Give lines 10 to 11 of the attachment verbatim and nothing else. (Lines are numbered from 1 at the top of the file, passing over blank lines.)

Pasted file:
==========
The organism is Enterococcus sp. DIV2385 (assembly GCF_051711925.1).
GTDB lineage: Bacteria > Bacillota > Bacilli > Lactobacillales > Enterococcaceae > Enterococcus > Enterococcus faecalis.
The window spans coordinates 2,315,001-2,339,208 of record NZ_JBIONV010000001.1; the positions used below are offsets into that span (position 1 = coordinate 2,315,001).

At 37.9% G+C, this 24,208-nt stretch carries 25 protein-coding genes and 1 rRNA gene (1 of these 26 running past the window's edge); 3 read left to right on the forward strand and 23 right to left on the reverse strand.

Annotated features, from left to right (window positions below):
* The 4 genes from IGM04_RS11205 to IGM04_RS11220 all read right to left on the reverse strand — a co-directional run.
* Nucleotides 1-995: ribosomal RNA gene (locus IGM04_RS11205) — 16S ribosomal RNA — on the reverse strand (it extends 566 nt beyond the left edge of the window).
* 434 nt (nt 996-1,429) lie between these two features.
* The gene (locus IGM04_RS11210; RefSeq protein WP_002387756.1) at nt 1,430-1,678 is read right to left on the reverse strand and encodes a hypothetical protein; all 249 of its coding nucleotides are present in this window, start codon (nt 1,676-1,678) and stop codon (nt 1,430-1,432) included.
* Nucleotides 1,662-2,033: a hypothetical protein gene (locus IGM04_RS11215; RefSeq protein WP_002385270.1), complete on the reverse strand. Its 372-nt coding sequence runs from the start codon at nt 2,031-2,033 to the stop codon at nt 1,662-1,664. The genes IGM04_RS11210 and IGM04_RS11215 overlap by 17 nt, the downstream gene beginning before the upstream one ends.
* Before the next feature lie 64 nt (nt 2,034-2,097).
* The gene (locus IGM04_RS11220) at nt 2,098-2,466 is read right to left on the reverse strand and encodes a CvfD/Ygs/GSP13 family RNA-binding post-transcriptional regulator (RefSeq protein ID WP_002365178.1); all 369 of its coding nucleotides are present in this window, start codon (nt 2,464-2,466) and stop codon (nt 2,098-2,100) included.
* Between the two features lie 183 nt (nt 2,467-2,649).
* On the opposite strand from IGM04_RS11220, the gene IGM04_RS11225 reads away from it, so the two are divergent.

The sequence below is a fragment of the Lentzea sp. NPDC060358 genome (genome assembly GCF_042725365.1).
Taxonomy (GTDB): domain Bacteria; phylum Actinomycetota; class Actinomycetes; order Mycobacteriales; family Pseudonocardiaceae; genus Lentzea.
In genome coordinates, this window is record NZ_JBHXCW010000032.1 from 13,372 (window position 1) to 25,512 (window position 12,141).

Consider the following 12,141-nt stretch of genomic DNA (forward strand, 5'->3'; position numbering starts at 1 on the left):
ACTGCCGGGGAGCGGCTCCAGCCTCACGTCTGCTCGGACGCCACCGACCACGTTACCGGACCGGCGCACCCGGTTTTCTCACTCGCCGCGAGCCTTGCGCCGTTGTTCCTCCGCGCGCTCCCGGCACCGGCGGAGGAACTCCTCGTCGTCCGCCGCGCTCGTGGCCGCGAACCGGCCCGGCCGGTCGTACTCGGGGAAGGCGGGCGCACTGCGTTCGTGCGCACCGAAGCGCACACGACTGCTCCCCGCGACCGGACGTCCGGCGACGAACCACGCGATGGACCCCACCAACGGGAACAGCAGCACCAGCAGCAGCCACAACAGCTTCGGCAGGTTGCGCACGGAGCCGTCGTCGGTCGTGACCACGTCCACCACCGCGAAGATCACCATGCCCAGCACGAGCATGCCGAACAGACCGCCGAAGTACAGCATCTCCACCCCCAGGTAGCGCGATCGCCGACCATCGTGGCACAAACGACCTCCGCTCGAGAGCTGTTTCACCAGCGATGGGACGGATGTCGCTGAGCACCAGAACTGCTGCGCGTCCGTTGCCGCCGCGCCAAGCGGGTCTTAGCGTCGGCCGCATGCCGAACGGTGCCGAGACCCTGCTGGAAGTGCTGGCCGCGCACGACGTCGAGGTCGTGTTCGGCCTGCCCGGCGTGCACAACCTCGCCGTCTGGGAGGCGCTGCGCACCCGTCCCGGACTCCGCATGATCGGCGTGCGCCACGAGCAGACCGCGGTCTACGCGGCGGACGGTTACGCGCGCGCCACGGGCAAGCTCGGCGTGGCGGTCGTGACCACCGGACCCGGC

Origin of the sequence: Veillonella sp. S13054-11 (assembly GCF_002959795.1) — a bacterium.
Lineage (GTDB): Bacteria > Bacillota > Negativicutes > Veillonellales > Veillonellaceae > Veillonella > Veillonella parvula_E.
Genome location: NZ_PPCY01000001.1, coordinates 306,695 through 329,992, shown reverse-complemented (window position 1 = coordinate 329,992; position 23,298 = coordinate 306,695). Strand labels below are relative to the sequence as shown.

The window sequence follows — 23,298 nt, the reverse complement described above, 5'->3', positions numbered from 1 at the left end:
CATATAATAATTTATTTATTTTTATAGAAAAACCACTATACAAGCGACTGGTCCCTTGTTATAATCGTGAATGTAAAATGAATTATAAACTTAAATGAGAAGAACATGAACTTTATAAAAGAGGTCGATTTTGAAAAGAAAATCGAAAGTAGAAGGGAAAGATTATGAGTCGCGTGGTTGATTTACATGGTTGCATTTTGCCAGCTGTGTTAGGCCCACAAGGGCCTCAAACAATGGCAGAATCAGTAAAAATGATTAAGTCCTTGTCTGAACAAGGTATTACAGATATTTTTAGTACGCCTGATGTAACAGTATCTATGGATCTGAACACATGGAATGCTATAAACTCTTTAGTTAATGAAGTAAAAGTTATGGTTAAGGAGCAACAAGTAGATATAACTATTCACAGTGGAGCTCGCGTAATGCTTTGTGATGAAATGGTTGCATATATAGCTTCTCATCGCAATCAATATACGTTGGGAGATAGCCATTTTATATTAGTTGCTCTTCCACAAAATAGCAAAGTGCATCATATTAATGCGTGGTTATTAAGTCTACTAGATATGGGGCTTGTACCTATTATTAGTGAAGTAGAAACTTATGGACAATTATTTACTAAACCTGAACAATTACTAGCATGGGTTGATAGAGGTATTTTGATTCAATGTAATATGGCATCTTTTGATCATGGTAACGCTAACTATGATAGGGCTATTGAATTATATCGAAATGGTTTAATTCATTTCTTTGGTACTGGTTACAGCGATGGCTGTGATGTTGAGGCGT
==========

* Nucleotides 1,662-2,033: a hypothetical protein gene (locus IGM04_RS11215; RefSeq protein WP_002385270.1), complete on the reverse strand. Its 372-nt coding sequence runs from the start codon at nt 2,031-2,033 to the stop codon at nt 1,662-1,664. The genes IGM04_RS11210 and IGM04_RS11215 overlap by 17 nt, the downstream gene beginning before the upstream one ends.
* Before the next feature lie 64 nt (nt 2,034-2,097).